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Chromium bioavailability in aquatic systems impacted by tannery wastewaters. Part 1: Understanding chromium accumulation by indigenous chironomids
- Vignati, D.A.L., Ferrari, B.J.D., Roulier, J.-L., Coquery, M., Szalinska, E., Bobrowski, A., Czaplicka, A., Kownacki, A., Dominik, J.
- The Science of the total environment 2019 v.653 pp. 401-408
- Chironomidae, aquatic organisms, bioaccumulation, bioavailability, chromium, digestive system, ecotoxicology, freshwater ecosystems, sediments, tanneries, tannery effluents, wastewater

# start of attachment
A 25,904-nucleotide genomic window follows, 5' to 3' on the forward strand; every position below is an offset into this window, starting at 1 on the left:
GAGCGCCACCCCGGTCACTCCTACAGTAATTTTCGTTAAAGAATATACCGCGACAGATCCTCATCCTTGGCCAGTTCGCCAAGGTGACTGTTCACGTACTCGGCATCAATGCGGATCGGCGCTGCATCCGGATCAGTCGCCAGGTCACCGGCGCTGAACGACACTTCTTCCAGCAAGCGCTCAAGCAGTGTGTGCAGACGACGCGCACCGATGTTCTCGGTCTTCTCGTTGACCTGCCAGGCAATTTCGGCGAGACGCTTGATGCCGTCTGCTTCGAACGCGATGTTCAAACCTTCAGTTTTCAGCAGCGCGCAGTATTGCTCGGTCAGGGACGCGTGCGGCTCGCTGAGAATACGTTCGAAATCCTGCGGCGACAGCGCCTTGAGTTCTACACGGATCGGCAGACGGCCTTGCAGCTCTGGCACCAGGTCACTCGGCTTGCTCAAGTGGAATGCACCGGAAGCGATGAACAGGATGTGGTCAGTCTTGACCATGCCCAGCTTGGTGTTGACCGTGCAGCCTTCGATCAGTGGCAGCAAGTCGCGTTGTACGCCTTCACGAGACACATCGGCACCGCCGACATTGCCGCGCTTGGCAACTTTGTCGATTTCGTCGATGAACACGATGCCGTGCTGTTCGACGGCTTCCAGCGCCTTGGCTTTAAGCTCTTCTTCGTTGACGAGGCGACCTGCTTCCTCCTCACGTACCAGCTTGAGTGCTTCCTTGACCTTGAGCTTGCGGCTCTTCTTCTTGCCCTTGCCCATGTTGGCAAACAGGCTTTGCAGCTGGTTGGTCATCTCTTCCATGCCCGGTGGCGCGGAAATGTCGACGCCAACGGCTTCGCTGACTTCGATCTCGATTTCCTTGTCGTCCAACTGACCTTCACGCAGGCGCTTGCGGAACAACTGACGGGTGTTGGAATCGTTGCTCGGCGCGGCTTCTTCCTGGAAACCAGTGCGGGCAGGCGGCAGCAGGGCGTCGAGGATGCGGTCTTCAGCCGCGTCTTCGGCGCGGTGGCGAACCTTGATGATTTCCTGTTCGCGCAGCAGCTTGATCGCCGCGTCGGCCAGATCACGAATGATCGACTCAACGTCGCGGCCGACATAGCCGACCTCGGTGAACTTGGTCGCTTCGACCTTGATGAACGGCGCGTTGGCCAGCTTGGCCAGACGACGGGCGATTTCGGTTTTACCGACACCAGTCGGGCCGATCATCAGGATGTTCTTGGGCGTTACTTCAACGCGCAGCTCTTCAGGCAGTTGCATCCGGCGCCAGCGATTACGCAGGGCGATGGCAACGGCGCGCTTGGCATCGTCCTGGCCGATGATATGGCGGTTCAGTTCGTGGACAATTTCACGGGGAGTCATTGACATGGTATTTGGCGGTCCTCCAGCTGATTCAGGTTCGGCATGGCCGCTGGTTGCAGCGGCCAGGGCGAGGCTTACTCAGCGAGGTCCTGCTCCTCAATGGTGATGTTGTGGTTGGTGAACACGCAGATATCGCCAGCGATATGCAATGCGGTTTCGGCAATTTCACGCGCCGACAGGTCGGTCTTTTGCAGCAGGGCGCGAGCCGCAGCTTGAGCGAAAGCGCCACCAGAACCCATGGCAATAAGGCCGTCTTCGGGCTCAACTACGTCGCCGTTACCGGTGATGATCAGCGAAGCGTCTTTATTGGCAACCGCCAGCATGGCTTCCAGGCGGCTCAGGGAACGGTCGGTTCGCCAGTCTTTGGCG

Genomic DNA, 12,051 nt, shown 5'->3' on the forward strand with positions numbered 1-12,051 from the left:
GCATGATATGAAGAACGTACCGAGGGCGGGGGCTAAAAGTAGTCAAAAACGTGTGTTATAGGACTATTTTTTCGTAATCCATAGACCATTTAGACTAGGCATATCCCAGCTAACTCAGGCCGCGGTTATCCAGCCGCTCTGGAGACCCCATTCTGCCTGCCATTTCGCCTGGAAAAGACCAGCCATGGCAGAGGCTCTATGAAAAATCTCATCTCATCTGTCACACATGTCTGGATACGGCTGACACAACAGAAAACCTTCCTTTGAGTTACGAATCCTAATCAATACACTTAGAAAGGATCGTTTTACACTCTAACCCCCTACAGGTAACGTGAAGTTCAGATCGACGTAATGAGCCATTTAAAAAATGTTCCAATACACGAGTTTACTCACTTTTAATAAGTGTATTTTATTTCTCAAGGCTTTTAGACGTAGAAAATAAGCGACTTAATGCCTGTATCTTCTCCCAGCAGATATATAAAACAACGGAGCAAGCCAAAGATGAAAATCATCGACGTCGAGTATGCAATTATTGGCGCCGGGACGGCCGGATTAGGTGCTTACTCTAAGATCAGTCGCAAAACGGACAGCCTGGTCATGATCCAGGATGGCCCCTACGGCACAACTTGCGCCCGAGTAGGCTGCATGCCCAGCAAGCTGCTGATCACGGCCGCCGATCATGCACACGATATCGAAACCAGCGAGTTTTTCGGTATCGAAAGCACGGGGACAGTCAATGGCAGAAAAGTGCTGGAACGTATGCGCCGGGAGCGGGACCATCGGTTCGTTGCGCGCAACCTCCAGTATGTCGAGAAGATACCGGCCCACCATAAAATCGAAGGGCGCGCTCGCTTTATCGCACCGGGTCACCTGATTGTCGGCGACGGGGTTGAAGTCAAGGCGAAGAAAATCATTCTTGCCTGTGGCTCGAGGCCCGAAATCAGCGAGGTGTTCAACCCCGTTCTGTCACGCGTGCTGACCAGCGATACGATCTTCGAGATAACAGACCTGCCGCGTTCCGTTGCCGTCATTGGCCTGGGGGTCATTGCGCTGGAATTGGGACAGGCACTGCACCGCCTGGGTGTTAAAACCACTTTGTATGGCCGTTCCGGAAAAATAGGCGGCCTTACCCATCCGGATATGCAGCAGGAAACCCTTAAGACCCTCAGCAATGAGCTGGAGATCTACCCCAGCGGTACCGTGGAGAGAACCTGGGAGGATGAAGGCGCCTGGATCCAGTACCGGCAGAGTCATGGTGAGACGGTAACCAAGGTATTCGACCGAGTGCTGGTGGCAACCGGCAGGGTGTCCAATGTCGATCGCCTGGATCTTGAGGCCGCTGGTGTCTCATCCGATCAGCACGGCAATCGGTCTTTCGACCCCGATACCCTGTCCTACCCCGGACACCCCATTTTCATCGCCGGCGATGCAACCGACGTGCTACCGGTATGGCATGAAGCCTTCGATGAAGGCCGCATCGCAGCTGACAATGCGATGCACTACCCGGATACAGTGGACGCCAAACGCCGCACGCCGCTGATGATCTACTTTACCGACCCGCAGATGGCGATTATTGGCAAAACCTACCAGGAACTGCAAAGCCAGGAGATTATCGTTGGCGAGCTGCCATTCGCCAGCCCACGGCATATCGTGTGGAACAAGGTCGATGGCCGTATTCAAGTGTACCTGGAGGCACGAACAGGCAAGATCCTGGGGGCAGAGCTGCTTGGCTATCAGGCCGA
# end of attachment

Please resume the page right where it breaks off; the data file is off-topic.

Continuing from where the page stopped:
- The tanning industry uses large quantities of Cr whose contribution to the contaminant burden of aquatic organisms is not yet fully understood. The present study investigated Cr bioaccumulation by indigenous chironomids in a freshwater ecosystem impacted by tannery effluents. Total Cr content in sediments and in chironomids was determined on several occasions. Chromium distribution among sediments and pore waters, and Cr speciation in overlying and pore waters were studied in detail to understand possible factors controlling Cr bioavailability to chironomids. Total chromium concentration ranged from 69 to over 3000 μg g−1 dry weight in sediments and from negligible to over 300 μg g−1 dry weight in chironomids (values corrected for sediment gut content). Filterable (<0.45 μm) Cr concentration in overlying waters and pore waters from the surface sediment layers (upper 2 cm) ranged from 3 to 120 μg L−1, with Cr(VI) representing 0.5–28% of the total filterable Cr. Chromium profiles in pore waters as determined by diffusive equilibration in thin films (DET) and diffusive gradient in thin films (DGT) were comparable. DGT-labile Cr accounted for <2% of the total Cr measured by DET. Although Cr concentrations in sedimentary and aqueous matrices were not directly proportional to Cr levels measured in chironomids, the available findings suggested that Cr inputs from tanneries were bioavailable to resident chironomids. These observations are of particular importance considering that Cr(III), putatively of limited bioavailability and ecotoxicological concern, is the predominant redox form of Cr in bed sediments impacted by tannery discharges. The companion paper provides further insight into Cr bioavailability and effects in tannery impacted ecosystems using a combination of in situ and laboratory approaches.